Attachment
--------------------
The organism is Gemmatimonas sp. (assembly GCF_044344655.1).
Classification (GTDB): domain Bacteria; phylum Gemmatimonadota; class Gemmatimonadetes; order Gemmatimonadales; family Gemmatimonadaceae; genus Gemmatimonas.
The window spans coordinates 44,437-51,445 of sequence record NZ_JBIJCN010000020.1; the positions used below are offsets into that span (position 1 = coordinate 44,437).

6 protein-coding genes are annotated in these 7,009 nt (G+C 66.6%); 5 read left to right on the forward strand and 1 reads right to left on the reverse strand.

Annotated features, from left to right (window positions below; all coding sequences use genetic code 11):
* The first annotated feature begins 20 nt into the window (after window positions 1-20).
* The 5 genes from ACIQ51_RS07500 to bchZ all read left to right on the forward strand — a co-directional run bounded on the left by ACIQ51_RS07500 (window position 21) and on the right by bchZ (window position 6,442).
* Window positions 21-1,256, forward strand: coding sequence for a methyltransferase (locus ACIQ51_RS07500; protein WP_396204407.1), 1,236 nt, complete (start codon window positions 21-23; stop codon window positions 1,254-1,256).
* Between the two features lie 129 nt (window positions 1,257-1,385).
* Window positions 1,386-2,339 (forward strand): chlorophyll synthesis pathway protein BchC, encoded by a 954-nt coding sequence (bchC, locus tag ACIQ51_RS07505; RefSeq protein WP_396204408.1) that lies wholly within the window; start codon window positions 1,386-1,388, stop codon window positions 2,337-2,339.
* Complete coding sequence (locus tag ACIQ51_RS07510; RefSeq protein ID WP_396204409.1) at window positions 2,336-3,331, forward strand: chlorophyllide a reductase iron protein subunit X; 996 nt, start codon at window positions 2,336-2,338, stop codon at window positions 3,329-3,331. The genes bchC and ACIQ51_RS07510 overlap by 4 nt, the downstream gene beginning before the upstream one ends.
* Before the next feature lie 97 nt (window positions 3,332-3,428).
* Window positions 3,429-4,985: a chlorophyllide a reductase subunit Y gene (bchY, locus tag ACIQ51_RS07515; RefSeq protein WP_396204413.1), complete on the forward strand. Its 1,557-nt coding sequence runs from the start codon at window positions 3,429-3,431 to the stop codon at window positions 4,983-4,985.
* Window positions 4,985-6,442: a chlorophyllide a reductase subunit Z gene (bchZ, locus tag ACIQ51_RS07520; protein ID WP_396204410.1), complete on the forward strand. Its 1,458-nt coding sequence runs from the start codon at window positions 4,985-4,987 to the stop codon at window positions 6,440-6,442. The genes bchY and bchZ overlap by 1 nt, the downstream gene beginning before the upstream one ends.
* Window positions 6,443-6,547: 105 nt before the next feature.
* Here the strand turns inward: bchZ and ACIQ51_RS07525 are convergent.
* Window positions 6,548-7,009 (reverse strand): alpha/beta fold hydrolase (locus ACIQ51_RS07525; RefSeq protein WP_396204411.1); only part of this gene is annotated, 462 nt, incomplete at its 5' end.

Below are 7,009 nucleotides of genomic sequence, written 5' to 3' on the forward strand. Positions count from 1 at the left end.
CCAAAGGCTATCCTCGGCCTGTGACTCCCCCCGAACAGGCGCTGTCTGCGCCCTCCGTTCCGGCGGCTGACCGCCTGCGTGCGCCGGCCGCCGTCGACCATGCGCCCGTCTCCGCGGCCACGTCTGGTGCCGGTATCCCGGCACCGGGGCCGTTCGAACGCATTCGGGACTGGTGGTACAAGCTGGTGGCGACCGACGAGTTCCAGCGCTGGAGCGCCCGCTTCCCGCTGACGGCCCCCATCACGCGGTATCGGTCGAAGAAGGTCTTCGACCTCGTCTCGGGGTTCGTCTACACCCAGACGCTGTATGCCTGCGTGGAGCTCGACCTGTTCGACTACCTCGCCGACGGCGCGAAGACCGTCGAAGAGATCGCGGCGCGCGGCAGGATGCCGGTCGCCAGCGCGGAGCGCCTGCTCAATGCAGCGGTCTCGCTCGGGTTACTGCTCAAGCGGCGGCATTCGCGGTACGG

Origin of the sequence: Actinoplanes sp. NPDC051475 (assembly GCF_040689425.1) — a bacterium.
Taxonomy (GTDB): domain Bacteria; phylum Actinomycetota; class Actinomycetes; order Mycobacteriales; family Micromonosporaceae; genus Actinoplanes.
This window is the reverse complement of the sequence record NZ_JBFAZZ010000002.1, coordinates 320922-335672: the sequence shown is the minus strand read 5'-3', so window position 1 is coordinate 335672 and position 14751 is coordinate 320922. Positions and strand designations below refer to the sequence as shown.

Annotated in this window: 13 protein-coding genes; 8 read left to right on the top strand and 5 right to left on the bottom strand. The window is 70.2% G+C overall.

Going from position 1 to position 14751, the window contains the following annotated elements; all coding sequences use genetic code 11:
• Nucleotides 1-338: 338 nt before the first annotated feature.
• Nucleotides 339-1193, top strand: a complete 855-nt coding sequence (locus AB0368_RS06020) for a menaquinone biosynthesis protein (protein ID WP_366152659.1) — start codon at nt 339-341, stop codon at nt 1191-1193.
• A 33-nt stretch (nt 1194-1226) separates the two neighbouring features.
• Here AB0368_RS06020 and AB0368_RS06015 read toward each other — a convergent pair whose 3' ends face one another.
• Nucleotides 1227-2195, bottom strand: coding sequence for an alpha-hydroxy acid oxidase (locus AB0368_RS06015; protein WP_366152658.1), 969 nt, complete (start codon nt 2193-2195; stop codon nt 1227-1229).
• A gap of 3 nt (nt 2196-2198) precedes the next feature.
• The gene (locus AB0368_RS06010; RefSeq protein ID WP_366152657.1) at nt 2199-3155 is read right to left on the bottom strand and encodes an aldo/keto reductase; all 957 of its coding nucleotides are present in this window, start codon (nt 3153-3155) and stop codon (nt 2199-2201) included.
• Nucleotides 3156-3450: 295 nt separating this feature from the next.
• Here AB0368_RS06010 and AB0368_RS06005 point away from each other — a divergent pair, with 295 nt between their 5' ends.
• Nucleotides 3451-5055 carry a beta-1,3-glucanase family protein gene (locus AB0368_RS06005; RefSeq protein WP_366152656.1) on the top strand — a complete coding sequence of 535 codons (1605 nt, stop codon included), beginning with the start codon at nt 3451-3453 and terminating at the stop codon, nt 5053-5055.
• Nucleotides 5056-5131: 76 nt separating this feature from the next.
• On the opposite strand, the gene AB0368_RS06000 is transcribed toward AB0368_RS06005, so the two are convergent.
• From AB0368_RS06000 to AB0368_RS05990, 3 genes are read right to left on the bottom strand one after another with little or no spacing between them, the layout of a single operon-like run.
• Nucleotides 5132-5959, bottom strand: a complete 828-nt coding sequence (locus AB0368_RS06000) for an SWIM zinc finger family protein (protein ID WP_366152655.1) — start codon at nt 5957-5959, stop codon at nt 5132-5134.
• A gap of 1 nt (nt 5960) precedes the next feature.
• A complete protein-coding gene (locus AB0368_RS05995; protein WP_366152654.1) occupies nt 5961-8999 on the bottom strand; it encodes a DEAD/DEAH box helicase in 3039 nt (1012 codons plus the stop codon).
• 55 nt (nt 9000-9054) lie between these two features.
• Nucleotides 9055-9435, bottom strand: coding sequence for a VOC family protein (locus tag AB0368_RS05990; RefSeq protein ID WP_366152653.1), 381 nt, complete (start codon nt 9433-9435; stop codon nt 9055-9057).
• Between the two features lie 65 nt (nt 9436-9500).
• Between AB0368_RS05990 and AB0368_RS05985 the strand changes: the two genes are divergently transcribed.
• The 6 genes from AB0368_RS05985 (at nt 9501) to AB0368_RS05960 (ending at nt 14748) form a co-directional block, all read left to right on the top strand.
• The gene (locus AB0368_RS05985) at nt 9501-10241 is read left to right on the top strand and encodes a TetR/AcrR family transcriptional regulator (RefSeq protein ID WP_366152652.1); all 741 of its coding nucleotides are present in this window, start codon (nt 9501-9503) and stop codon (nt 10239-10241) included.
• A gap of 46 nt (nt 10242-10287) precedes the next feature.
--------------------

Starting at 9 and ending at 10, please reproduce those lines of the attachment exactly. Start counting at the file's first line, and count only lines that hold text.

* Between the two features lie 129 nt (window positions 1,257-1,385).
* Window positions 1,386-2,339 (forward strand): chlorophyll synthesis pathway protein BchC, encoded by a 954-nt coding sequence (bchC, locus tag ACIQ51_RS07505; RefSeq protein WP_396204408.1) that lies wholly within the window; start codon window positions 1,386-1,388, stop codon window positions 2,337-2,339.